“Modesty, for example, is a key concept in Muslim women’s lives. Observant Muslim women prefer to avoid unnecessary close contact with men, and most choose to wear clothing that covers their bodies. They need female health care providers and have dietary restrictions, special needs during fasting, and personal hygiene needs related to daily prayers,” the director said (AScribe, 2005).
Another point of much debate is abortion. It may be permitted if continuing the pregnancy proves to be a threat to the health and well-being of the mother or even to both the mother and the fetus but many religions have been against such practice because abortion takes away the life of the fetus and it is considered an act of murder because their gods disallows taking of a persons life. Catholics and Muslims does not allow of such practice but Buddhism is open about the practice as long as it is being done for medical purposes.
In another specific case, health care and religion is again pitched with each other as a Jewish family refuses to withdraw life support from an ailing family member on the ground that it is a sin to “hasten death”. The doctors argue that the patient has minimal brain function, has only a very small chance of recovery, and is constantly in pain. They say that continuing life support would be an abuse so they recommended for the disconnection of the ventilator and feeding tube which has been keeping the patient alive but the family members do not oblige to perform euthanasia. The family’s lawyer told the media that the family believes that there is hope as long as there is life (Tonelli, 2007).
On the bright side, religion and health care may also be a good mix. A study done at the University of Missouri-Columbia indicates that religion actually helps people that have developed disabilities adjust and recover from traumatic experiences. The study attested that religion will people who are facing impending death to cope with their present situation. The study also noted that praying with the patient may also help in a number of cases. Patients who have been injured as a result of the actions of other people may recover faster using religious beliefs. The study stated that religion should be used in rehabilitation processes and educating health care workers on different religious cultures would also hasten the rehabilitation process (ScienceDaily, 2007).
Science and religion will never agree because both are based on different concepts. Science is based on facts and evidence whereas religion is based on certain beliefs and religious scriptures. In this case, it is medical science versus religion. People may have the right to refuse medical treatment but health care workers are torn because they have pledged under a covenant. They have a moral obligation to help people and save lives. On one permissible point of view, health care is provided for the best interest of the people and not for the interest of a god. If the god that they worship is morally upright, then there is nothing wrong with saving lives. The so-called teachings of gods are not absolute. Interpretations of religious scriptures should not be thought of properly and people must not always believe what religious leaders say. They must learn to decide for themselves.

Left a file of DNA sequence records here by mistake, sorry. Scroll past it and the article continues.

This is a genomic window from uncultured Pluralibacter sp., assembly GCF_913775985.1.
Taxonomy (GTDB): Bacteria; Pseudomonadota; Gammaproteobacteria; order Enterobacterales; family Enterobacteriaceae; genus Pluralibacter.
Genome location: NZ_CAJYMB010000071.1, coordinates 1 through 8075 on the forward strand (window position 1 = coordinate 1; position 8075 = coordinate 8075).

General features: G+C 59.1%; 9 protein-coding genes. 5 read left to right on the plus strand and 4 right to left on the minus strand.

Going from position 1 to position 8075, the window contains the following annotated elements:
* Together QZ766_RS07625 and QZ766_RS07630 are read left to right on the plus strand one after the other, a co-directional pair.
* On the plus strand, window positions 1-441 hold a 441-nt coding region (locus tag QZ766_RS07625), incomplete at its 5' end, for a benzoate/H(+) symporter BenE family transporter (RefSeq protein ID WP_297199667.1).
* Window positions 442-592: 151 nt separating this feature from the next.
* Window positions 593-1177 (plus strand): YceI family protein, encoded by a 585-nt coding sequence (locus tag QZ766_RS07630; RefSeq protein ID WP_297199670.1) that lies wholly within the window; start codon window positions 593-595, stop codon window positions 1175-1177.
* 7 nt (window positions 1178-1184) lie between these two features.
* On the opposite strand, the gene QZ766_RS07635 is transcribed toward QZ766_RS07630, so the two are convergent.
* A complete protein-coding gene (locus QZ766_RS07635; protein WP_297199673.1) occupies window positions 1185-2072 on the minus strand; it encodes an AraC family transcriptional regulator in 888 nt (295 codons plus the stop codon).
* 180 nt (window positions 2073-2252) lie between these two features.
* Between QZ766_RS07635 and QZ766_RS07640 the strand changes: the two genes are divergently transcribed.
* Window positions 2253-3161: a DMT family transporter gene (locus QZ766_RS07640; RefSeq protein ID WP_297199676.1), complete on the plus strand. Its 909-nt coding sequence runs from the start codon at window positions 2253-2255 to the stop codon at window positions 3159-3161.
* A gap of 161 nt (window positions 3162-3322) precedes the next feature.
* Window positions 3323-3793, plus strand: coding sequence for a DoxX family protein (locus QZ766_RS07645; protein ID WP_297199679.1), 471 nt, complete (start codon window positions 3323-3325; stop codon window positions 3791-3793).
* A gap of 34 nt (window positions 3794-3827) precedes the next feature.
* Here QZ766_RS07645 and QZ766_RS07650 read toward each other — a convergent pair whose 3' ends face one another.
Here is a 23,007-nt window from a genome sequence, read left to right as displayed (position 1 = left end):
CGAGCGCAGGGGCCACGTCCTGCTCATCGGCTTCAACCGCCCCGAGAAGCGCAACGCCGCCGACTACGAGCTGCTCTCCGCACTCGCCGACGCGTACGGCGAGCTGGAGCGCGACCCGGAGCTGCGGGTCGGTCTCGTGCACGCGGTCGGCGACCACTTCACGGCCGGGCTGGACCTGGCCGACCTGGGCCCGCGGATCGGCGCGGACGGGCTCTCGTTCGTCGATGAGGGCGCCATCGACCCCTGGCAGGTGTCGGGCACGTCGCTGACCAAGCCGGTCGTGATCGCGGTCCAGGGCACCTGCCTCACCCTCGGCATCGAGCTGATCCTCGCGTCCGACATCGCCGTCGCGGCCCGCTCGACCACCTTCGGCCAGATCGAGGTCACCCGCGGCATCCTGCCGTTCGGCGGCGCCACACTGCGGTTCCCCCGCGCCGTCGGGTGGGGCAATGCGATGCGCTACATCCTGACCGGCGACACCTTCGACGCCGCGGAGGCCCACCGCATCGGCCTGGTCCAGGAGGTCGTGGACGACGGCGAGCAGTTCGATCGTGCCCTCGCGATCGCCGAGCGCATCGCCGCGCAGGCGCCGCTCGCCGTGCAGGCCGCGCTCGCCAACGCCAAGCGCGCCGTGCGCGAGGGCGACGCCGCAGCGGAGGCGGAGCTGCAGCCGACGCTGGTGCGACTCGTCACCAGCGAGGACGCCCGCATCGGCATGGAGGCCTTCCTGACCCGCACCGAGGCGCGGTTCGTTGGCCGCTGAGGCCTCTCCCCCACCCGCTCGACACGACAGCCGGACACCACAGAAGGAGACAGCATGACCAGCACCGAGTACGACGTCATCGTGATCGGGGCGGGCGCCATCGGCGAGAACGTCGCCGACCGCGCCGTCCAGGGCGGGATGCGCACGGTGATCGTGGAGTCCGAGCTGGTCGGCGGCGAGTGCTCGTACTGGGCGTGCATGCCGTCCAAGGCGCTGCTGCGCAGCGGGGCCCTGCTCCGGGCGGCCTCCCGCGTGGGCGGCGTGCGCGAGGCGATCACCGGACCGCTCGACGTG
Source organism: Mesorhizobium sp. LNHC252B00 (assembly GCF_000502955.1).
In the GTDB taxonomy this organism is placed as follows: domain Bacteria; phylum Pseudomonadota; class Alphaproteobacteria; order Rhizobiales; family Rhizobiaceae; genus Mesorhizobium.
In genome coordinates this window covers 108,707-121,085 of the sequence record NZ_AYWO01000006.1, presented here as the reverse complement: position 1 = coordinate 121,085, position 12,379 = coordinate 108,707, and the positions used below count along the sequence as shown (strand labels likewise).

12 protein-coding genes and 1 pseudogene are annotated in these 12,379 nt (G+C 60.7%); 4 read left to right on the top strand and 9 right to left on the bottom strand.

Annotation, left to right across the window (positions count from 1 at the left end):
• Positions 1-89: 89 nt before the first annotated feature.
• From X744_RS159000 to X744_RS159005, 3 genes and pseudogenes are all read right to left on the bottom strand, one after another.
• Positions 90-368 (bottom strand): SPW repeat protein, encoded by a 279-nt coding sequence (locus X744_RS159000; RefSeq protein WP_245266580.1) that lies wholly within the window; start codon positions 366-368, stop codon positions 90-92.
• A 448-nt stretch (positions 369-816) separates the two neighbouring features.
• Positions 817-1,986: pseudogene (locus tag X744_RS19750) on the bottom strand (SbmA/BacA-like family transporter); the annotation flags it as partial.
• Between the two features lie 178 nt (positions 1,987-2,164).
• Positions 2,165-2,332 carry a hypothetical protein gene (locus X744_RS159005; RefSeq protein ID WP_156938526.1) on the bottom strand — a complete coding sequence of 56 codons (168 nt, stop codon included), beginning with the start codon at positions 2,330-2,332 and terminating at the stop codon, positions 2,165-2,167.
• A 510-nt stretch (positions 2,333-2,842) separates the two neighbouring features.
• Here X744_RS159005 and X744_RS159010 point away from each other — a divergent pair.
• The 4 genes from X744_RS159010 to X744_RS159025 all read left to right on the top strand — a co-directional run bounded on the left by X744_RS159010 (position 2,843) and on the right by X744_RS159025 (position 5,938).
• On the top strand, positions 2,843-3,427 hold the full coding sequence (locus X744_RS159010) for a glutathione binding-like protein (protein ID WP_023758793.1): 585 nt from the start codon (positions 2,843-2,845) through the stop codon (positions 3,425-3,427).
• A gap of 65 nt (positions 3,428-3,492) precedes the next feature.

Özgür Karcioglu, Erdem Özkara, Murat Civaner, Niyazi Özüçelik. Resuscitation Of A Jehovah’s Witness With Multiple Injuries Without Blood: Right To Die?. The Internet Journal of Emergency and Intensive Care Medicine. 2003. Volume 7 Number 1.
Liz Hull, Andy Dolan, Dan Newling. 5 November 2007. Jehovah’s Witness mother dies after refusing blood transfusion after giving birth to twins. Retrieved May 6, 2008, from http://www.dailymail.co.uk/pages/live/articles/news/news.html?in_article_id=491791&in
Why Did These Kids Die?. Retrieved May 6, 2008, from http://www.cftf.com/comments/kids
Robinson, B. A. 4 September 2003. Jehovah’s Witnesses Past Opposition to Vaccinations. Religious Tolerance. Retrieved May 6, 2008, from http://www.religioustolerance.org/
MacAllen, Susan. 7 February 2007. Islamic Superstition Endangers Healthcare System in the West. Islam Watch. Retrieved May 6, 2008, from http://www.islam-watch.org/Mac/Islam_
AScribe. 3 March 2005. Conference Looks at Health Care for Muslim Women in the U.S.. Retrieved May 6, 2008, from http://newswire.ascribe.org/cgi-bin/behold.pl?ascribeid
Tonelli, Carla. 15 December 2007. Canada Life Support Case Pits Religion vs Science. Care Connection. Retrieved May 6, 2008, from http://www.healthcentral.com/caregiver/news-
Science Daily. 24 October 2007. Religion and Health Care Should Mix, Study Says. Retrieved May 6, 2008, from http://www.sciencedaily.com/releases/2007/10/071023104134.htm